The policies like those mentioned above fall most heavily on voters of color. False claims of voter fraud, and the measures that purport to counter it, are fundamentally intertwined with racist attempts to cast doubt on the legitimacy of voters of color. Recent calls to overturn results in Atlanta, Philadelphia, Milwaukee, and Detroit — cities with large Black and brown populations — were less dog whistle than bull horn. And while the use of arbitrary Jim Crow-era “tests,” like demands that voters count jelly beans in a jar, are now illegal, policies like voter ID requirements and voting bans applied to people with past criminal convictions continue to disproportionately keep voters of color from the ballot box.
But even as restrictive voting bills advance in some states, elsewhere lawmakers are moving to increase voter participation. Taking a cue from policies that were implemented temporarily to facilitate safe voting during the pandemic, state legislators have proposed more than 540 laws to make it easier for voters to cast their ballots — that is nearly triple the number at about this time last year. These bills would expand eligibility to vote by mail, increase early voting opportunities and authorize ballot drop boxes, among other improvements to voting access.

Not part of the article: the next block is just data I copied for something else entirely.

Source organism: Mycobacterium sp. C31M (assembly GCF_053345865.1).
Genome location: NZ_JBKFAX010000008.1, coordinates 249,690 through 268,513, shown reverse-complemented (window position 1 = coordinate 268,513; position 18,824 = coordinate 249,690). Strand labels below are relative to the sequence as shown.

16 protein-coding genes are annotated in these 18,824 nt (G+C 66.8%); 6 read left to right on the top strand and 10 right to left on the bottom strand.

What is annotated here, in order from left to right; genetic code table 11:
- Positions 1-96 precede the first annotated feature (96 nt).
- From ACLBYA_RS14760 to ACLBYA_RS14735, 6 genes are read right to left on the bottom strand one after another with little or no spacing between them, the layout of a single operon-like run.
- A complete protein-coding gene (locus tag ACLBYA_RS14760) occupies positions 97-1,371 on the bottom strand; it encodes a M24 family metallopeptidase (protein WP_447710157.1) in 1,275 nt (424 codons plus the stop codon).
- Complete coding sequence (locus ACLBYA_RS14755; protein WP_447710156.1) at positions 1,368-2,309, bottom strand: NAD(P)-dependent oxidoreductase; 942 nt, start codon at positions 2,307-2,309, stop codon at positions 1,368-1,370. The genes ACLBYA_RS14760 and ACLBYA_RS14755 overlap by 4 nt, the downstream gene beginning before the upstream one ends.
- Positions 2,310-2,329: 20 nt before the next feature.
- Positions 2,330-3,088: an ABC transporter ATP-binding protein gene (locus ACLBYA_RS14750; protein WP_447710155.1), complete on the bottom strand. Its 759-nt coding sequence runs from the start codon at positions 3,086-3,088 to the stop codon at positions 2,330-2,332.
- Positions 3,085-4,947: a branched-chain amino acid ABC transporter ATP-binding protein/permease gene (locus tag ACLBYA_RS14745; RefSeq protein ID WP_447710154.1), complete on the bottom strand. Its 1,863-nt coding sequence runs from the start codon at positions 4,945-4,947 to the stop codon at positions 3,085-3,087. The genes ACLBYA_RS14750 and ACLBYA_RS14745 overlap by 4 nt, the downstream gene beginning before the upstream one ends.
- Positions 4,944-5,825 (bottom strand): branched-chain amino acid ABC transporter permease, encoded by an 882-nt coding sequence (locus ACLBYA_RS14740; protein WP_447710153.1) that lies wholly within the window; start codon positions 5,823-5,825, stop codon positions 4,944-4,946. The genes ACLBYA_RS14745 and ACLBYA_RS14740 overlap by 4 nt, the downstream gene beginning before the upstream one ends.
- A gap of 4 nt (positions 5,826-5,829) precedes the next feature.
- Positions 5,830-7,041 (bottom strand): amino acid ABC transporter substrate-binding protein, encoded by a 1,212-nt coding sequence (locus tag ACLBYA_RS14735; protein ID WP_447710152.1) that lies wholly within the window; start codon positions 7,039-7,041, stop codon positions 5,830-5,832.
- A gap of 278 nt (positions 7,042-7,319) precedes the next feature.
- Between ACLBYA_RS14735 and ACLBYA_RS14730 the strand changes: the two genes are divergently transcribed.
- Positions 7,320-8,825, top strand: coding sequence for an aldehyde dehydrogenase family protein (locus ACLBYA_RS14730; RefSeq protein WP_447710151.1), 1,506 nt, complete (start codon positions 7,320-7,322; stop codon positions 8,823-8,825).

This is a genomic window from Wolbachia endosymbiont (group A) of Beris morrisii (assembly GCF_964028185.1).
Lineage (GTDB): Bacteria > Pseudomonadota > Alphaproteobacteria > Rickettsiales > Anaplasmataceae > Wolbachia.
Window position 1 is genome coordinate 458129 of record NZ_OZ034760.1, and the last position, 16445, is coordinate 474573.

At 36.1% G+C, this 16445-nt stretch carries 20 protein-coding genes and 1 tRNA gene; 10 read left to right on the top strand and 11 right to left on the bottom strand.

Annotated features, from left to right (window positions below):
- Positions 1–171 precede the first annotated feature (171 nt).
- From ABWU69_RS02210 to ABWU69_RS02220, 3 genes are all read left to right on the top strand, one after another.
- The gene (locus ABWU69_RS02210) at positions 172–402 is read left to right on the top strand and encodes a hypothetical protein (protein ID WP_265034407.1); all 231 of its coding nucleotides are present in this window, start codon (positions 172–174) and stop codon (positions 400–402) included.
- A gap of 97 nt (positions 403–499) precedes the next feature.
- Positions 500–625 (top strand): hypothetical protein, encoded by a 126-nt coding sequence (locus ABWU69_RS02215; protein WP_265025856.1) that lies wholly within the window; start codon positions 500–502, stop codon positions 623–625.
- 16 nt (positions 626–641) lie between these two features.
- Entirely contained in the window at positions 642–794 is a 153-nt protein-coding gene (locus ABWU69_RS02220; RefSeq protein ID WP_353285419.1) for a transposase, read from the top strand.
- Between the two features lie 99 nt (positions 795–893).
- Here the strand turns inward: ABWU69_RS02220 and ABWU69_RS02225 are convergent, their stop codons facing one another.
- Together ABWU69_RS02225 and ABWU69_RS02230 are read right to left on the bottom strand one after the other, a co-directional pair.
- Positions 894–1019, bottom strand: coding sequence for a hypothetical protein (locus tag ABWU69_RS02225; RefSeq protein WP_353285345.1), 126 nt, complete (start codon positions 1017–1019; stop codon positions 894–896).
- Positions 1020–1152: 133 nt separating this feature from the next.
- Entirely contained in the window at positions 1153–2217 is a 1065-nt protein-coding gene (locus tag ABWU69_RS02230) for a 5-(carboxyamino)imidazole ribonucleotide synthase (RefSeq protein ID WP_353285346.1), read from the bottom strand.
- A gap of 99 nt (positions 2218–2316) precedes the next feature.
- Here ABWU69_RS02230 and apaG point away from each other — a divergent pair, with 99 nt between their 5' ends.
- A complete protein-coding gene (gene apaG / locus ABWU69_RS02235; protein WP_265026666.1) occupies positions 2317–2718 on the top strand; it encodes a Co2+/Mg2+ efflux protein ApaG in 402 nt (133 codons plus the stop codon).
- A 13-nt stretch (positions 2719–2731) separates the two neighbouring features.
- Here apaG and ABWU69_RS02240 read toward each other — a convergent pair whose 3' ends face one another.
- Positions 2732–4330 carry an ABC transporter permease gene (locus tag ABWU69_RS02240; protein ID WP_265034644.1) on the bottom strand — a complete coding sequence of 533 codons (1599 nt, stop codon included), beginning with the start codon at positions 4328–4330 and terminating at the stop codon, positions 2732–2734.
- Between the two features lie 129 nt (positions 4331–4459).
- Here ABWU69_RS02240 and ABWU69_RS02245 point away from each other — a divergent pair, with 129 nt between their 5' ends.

To be sure, a good portion of these pro-voter reforms have been introduced in traditionally progressive states like New York, New Jersey — and yes, Washington. But a significant number are in states with histories of voter suppression, including Mississippi, South Carolina and Texas.
Momentum continues nationwide in support of restoring voting rights to individuals with past convictions. Last year, Iowa ended its categorical lifetime ban on voting for those with felony convictions (it was the last state in the nation with such a draconian policy) and California restored the right to vote to persons convicted of felonies who are on parole. This year, 19 states have introduced bills to restore voting rights or ease felony disenfranchisement policies. That includes Washington House Bill 1078 and Senate Bill 5086, a pair of companion bills to restore voting rights to individuals when they return to their communities.
What’s clear from the early weeks of state legislative sessions is that our lawmakers see voting as a high priority, many of them seeking change to help the people of their state participate in democracy but many others looking to suppress the vote based on racist lies. After an attempted insurrection that sought to overturn the will of tens of millions of voters and undermined the American example of peaceful transition of power, it’s high time to put the voter fraud lie to bed for good.
The opinions expressed in reader comments are those of the author only and do not reflect the opinions of The Seattle Times.